In relation to these undocumented meetings, Group Executive Director, (Performance Audit Services Group) of the ANAO, Ms Lisa Rauter, summarised the ANAO’s concerns, telling the committee that:
Any meeting with a party where there is potentially a financial transaction between the Commonwealth and that party should be documented because it raises perceptions, if nothing else, about probity and potential conflicts of interest. If those discussions lead to decisions on the basis of information within the department, that should be documented.15
Finally, despite the Department initially agreeing to pursue acquisition by a compulsory process, the strategy was changed to acquisition by agreement with the landholder. The ANAO noted that there was no record from a departmental decision-maker approving the change.16
The Department of Infrastructure told the ANAO that the decision to change the process was ‘seen as more of a technical change within the remit of the relevant’ senior executive officer in the Department. However, the ANAO considered it to be a more significant decision with broader implications.17 In evidence, Mr Brian Boyd, Executive Director, (Performance Audit Service Groups of the ANAO) highlighted the ramifications to transparency of abandoning compulsory acquisition, saying that:
Had the Department of Finance progressed with that, it would have meant a delegate of the finance minister, most likely, doing the sign-off. We think that might have brought some additional scrutiny to it.18

Land valuation

As part of its audit, the ANAO examined and produced findings on whether the land valuation approach undertaken by the Department was appropriate. It concluded that the valuation approach taken by the Department was ‘not appropriate’ and that it ‘inflated the value of the land’ leading the Australian Government to overpay.19
The ANAO raised concerns about the single valuation of the market value of the land that was obtained jointly by the department and the LPC. The valuation was procured by M J Davis Valuations Pty Ltd (MJD), as suggested by the LPC and agreed to by the Department on the basis that were no conflicts of interests.20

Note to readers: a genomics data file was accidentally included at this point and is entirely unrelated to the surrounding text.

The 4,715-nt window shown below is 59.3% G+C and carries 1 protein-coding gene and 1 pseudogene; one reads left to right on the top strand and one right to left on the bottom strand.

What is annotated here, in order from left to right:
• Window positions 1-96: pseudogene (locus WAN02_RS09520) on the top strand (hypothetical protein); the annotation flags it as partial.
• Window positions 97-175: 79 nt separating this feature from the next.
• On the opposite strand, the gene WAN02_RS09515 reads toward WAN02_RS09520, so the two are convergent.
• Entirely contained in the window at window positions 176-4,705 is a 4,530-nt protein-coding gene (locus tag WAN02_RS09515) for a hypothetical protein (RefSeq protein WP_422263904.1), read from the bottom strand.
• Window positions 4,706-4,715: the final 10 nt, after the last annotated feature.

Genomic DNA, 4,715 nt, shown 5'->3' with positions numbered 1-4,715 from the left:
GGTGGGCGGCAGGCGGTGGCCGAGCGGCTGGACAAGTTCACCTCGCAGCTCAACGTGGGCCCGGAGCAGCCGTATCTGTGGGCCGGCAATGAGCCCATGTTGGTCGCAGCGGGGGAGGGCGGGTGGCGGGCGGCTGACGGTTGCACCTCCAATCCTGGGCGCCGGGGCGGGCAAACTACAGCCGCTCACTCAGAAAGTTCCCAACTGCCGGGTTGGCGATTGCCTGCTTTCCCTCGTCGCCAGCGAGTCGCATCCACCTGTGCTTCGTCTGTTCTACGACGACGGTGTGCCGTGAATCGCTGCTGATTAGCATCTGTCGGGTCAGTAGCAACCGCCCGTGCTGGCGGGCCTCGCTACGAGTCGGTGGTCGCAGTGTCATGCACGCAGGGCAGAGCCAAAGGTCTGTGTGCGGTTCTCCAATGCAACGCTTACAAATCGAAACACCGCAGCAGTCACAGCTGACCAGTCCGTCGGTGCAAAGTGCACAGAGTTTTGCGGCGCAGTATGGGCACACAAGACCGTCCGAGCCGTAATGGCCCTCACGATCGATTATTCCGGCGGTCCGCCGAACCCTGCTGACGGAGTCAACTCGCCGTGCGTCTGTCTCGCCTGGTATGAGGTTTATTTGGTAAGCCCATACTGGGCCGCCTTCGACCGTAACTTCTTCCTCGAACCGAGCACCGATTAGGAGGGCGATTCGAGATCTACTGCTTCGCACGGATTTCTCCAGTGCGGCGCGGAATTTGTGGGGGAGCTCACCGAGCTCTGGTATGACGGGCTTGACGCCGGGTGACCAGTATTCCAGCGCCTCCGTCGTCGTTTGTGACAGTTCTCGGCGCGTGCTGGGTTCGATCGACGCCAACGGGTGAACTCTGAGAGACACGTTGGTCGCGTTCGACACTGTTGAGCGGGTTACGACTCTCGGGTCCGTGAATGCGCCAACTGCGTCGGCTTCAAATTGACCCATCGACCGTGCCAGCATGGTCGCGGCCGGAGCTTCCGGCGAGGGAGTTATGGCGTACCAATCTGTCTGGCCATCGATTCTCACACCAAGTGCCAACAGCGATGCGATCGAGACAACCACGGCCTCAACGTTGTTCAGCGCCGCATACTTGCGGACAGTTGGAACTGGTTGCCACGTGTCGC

In evidence, Mr Boyd noted that a joint valuation for a purchase of this scale was not normal. Mr Boyd compared the transaction against other procurement projects and valuations undertaken by the Department, saying that they ‘weren’t used there either’.21
Ms Rauter further explained that, whilst there may be circumstances where the department may ask the seller to submit their own valuation, such a valuation would then be subsequently compared against a Commonwealth one. Ms Rauter suggested that ‘accepting a single source valuation for such an important valuation and also accepting the valuer put forward by the seller were certainly unusual’.22
The ANAO also identified that the Department gave MJD ‘inappropriate instructions on the valuation approach to be used and the basis on which the current market value of the land was to be assessed’, including that MJD use a ‘desktop valuation only’.23 The Department did not record why it instructed MJD to use such a valuation approach, but given that public money was at stake, the ANAO took the view that ‘procuring a Full Speaking Valuation was warranted’.24
Most alarmingly, the ANAO reported that the valuer themselves expressed concerns with the instructions. Mr Boyd told the committee that:
… the valuer himself was actually raising fairly significant concerns with the department about the instructions he was being given, even to the point of actually telling the department that it should not be referring to his work as a valuation report because of the way the department had circumscribed what they would allow the valuer to do. For example, the valuer wasn't allowed to go on site. If you want a valuation, in these circumstances, you should be looking at a full speaking valuation.25
The ANAO also remarked that the valuation notably relied on speculative rezoning potential and lacked consideration of negative factors, such as airport noise and developmental controls that may have lowered the value of the land.26
On 2 August 2017, MJD submitted a draft valuation report to the Department which provided an indicative value range of the land as being between ‘$28,500,000 – $32,000,000’ as well as an ‘assessed market value at $30,000,000 or $220 per square metre’.27 The ANAO characterised this final valuation as a ‘restricted valuation’, due to the above-mentioned deficiencies, but noted that the Department accepted it without any edit.